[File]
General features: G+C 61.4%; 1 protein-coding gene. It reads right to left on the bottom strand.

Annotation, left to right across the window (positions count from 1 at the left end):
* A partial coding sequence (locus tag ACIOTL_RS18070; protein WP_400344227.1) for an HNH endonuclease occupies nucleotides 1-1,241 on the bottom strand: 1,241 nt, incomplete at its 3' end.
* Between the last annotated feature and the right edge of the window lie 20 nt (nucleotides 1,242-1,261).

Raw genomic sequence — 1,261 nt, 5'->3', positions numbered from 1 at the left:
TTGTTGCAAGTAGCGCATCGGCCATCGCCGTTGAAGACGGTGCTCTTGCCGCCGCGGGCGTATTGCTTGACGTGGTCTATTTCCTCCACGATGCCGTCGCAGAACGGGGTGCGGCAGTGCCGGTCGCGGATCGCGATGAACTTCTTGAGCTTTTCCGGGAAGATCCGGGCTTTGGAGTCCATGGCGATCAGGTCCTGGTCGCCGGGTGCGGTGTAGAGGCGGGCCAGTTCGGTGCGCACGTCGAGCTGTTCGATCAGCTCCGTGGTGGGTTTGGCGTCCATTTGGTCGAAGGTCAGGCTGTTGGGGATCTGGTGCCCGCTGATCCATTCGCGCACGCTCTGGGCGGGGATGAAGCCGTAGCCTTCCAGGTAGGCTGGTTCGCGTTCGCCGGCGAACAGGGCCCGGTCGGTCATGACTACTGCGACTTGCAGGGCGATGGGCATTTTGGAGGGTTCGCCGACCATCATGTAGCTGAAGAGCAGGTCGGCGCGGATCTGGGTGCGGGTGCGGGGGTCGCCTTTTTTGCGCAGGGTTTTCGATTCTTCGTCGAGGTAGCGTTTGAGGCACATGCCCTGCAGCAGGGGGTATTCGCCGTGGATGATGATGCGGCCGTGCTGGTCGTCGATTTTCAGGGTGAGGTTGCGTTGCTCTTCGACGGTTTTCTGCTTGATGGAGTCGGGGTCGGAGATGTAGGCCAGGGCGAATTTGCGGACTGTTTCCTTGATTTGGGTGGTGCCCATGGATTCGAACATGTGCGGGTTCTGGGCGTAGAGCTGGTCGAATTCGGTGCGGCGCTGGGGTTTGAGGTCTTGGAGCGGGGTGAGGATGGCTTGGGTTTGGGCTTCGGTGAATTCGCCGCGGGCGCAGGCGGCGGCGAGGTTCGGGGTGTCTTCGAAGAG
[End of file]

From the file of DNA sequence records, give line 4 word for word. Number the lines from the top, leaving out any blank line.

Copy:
* Between the last annotated feature and the right edge of the window lie 20 nt (nucleotides 1,242-1,261).